History has not been kind to Hannah More. This once lionized writer and activist -- the most influential female philanthropist of her day -- is now considered by many to be the embodiment of pious morality and reactionary anti-feminism. Largely because of her belief in separate spheres for men and women, More has been vilified by modern-day feminists. The first biography to examine the complete range of her life and work, The World of Hannah More depicts the author as a forceful voice in her own day and one who, from the point of view of plain justice, today deserves a more nuanced treatment. Without denying the problems More presents for modern readers, Patricia Demers has produced a balanced revisionist study of a woman enormously influential in late-eighteenth-and early-nineteenth-century England. By examining the career of this cultural warrior, situating her major texts in relation to contemporaries, and addressing her published writing, philanthropic activities, and voluminous correspondence, Demers anchors The World of Hannah More in the work itself -- an appropriate and just response to a woman who took pride in living to some purpose. Trying to deal justly with More and her female moral imperialism requires admitting both the expansiveness and the limitations of her charity, methodology and vision. Without venerating or trivializing, Demers pursues the doubleness and contradictions of More's largely neglected or superficially mined works, from the determined experiments of the earliest plays to the poignantly revealing essays on practical piety, Christian morals, and Saint Paul.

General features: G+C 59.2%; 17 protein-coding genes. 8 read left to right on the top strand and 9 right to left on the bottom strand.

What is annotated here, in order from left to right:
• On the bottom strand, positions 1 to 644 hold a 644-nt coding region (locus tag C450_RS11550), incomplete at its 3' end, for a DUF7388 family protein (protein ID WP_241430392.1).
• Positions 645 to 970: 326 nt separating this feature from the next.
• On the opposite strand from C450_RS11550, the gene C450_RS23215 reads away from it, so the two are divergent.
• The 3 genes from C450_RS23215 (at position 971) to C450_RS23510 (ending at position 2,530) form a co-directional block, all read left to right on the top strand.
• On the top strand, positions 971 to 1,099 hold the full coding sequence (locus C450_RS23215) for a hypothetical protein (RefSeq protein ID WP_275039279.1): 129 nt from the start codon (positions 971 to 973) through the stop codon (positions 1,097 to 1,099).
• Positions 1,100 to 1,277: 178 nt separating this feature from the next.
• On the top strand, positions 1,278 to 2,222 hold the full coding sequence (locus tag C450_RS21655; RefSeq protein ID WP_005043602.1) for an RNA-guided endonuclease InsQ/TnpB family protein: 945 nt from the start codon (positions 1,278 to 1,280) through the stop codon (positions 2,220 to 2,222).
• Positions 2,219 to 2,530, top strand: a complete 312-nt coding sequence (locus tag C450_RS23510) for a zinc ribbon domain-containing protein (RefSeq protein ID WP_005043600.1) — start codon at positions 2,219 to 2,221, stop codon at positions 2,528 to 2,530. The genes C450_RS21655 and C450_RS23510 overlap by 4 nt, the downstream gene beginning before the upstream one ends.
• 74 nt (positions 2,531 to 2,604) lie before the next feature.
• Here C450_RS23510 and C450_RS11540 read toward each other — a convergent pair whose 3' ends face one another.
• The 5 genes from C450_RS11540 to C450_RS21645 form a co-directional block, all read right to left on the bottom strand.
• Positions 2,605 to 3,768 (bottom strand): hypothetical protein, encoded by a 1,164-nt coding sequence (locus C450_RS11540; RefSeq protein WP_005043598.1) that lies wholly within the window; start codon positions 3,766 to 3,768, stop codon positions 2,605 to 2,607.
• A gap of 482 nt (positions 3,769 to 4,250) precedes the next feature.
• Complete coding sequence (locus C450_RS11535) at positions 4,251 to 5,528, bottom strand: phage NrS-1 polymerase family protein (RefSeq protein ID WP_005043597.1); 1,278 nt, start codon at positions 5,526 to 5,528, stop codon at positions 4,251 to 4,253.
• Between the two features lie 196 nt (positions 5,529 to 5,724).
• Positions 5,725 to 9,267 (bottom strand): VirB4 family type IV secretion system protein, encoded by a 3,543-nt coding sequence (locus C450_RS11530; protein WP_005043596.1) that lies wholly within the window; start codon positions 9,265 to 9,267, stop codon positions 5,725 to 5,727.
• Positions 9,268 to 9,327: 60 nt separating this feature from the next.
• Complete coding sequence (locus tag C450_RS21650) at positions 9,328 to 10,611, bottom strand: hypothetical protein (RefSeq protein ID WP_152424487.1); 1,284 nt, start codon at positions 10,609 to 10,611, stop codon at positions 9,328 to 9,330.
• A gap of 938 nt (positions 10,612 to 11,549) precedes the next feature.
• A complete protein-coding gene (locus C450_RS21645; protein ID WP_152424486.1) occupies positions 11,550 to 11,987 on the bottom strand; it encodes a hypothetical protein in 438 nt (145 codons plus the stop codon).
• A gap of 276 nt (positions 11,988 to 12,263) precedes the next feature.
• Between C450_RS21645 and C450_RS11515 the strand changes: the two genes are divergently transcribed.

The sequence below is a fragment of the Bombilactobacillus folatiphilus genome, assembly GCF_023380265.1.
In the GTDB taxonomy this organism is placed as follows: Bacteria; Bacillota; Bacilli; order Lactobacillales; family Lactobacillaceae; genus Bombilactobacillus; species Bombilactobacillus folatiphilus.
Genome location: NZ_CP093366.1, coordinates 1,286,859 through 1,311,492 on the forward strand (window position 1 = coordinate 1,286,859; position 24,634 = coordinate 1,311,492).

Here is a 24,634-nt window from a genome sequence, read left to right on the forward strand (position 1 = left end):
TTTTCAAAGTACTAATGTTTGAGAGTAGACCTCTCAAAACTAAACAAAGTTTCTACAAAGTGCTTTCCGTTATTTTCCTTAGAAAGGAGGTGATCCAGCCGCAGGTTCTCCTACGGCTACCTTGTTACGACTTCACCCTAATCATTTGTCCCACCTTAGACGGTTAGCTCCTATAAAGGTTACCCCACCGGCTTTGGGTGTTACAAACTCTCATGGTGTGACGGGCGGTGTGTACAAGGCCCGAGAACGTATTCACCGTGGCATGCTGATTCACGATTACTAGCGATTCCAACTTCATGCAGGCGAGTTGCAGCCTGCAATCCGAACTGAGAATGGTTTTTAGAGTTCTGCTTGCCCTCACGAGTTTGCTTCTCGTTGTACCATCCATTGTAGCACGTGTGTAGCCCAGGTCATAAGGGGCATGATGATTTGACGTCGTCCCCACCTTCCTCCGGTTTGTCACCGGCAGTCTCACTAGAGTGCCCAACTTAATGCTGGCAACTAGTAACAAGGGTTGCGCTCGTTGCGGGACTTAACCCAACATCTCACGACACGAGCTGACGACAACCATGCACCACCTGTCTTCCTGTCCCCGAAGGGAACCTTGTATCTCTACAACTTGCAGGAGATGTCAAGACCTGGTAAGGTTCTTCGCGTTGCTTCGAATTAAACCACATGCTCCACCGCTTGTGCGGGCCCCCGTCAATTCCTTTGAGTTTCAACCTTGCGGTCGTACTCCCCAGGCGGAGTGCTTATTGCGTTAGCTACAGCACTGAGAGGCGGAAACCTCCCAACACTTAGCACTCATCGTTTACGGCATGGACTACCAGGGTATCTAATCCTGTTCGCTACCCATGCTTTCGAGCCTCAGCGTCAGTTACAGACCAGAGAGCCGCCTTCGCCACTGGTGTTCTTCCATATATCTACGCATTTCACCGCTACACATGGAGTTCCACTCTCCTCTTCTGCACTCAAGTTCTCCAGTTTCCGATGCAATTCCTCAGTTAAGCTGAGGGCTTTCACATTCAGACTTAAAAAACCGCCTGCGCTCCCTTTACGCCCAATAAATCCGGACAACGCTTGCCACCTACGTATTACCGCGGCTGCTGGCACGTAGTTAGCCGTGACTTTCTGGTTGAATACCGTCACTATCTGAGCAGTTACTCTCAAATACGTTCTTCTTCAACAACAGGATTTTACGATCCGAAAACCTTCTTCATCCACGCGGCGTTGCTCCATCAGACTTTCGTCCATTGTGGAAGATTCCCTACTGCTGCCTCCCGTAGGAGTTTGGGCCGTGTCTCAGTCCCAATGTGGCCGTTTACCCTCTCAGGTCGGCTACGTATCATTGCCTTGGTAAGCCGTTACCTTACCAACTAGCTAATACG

"Admirably surveys More's life and work." -- Choice
"Demers sets out to rescue Hannah More from the hostility of her recent feminist critics by arguing for the significance of the writer's melioristic philosophy as a means to galvanize middle- and upper-class women to dispense charity to the poor and obscure." -- Studies in English Literature, 1500-1900
"A concise book that will be most appreciated by readers with an interest in literary analysis and a prior understanding of the subject and the period. Demers works hard to present a balanced account of More's life by examining her entire career, not simply selected aspects." -- The Lion and the Unicorn
"Offers an excellent overview of More's career and life. Demers has organized a wide variety of published and unpublished material into a coherent and interesting assessment of Hannah More, arguing convincingly for her importance and for the need to reconsider how the opposed values of critics and writers might influence the production of literary biography and criticism." -- University of Toronto Quarterly
"Demers does a good job of fusing many bits of information into a cohesive whole so that Hannah More's life and work, both easily caricatured, become available to the reader in their complexity." -- Wordsworth Circle
"The value of Demer's work is precisely that More is more complex, more fascinating, more substantial, even more influential that we have recognized." -- Year's Work in English Studies